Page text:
Occasionally, I’ll pose a question to the Church Replanters’ social media channels asking what topics or issues pastors would like addressed here.
Recently, someone asked, “How can we encourage growth and accountability in discipleship without making it look like we’re judging others?”
This is a fantastic question! I don’t think any pastor would say that he doesn’t have the desire to disciple folks, but probably almost all of us share this frustration of wanting to encourage accountability and spiritual growth in a church member, only to be accused of coming across as judgmental.
Now, I think it’s important to note that, often, when we call out sin or inconsistency in someone’s life, it can be perceived as judgmental initially. However, if a deep relationship has been cultivated, then you will have the opportunity to say something like, “Hang on. I’m not being judgmental, but you said you wanted to grow in your relationship with Christ. I see some things hindering that growth.”
The fear of coming across as judgmental or “holier-than-thou” can’t stop us from discipling others. In this post, we’ll briefly look at how we can do that effectively as we replant churches.
1. The Discipleship Mandate
Both the Great Commission (Matt. 28:18-20) and 2 Timothy 2:2 give us God’s plan for discipleship. In the Great Commission, Jesus commands His followers to make disciples wherever they go, baptizing them and teaching them to obey all that He taught. We’ve typically placed a lot of emphasis on the first part – baptism – and not so much on the second part beyond telling folks that they should get involved in a Sunday School class or small group.
However, 2 Timothy 2:2 gives us a pattern for carrying out the Great Commission.
2. The Discipleship Mission
In that verse, Paul tells Timothy specifically that he must be about passing the faith on to other generations who can teach others also. If we want to have future generations of disciples, then we must have future generations of disciplers. That requires effective small groups, yes, but it also requires leaders who will pour into other potential leaders for the sake of leading them to a place where they can disciple others.
Doing so helps ensure that the gospel continues to be declared in your community through your church, just as it has for decades (or in some cases, centuries). This is one of the keys to church revitalization and replanting – discipling others, who can disciple others, who can disciples others, etc. And on and on the cycle goes until Christ returns.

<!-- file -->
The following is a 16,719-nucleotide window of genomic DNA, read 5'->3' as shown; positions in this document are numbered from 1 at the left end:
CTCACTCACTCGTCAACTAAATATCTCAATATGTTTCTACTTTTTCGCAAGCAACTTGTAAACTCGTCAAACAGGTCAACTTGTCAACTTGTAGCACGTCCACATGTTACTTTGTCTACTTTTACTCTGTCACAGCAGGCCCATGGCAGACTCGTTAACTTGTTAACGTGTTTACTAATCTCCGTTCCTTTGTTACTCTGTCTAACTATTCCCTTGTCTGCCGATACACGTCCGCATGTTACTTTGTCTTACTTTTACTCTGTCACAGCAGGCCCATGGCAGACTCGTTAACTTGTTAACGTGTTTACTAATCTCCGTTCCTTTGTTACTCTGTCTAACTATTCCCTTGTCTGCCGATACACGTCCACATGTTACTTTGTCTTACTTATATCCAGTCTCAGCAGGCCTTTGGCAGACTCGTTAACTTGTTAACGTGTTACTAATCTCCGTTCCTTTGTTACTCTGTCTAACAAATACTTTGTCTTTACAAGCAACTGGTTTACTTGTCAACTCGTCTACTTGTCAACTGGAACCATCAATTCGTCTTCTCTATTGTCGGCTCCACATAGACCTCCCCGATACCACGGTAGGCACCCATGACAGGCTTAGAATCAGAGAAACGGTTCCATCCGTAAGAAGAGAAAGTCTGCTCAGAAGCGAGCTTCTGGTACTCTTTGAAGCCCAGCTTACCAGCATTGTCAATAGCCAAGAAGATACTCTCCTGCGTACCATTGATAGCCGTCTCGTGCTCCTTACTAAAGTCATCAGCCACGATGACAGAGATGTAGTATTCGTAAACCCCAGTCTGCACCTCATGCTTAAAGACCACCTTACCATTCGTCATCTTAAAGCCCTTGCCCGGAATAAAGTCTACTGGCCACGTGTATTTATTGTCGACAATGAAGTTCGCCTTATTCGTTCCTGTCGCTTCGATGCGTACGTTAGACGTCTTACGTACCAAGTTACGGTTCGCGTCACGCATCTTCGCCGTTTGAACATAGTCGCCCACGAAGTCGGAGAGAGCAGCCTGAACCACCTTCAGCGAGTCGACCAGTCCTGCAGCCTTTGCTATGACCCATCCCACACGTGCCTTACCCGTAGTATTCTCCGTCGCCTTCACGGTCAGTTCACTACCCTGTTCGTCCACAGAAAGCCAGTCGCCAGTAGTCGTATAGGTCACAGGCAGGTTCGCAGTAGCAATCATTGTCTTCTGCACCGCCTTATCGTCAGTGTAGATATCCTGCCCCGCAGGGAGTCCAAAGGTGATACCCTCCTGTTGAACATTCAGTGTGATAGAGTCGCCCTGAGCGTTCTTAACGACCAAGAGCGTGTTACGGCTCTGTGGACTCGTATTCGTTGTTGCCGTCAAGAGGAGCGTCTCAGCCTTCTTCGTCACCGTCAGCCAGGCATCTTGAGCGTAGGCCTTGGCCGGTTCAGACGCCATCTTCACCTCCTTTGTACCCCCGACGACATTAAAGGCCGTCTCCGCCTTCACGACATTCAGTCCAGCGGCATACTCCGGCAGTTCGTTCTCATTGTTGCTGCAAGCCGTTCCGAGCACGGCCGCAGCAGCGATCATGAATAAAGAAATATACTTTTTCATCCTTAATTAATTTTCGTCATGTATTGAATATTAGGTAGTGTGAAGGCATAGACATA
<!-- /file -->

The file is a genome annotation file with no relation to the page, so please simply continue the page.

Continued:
3. The Discipleship Method
Several wonderful discipleship curricula can be found out there. I don’t intend to point you to one or the other, but I’d say it’s important to find a process that is both simple and reproducible. If you want to train others to be able to teach, don’t make the process overly complicated.
While curricula are good (and I’ve used a number of them with great success in discipleship), I’d also not rule out selecting some passages or books of the Bible and taking disciples through those. As we do so, we teach our folks to read the Bible for themselves and to see how it really is living and active (Heb. 4:12).
The major question comes, “Well, where do I start?” In Mark Clifton’s book Reclaiming Glory, he notes the importance of reaching young men. Personally, I think that’s a great place to start. Find a young man or two in your church (or, if you don’t have any young men in your church, go find where they hang out and join them there) and begin meeting with them regularly. Get to know them and their families. Open the Word together and pray for one another. And see what God does as He uses you to mold them (and vice-a-versa) into the image of Christ.
Discipleship is an oft-missing piece of revitalization and replanting efforts. However, if we want to see churches and communities changed, that begins with changed people.
And that just might begin with you as the pastor pouring your life into one or two young men in your church.
Published November 6, 2021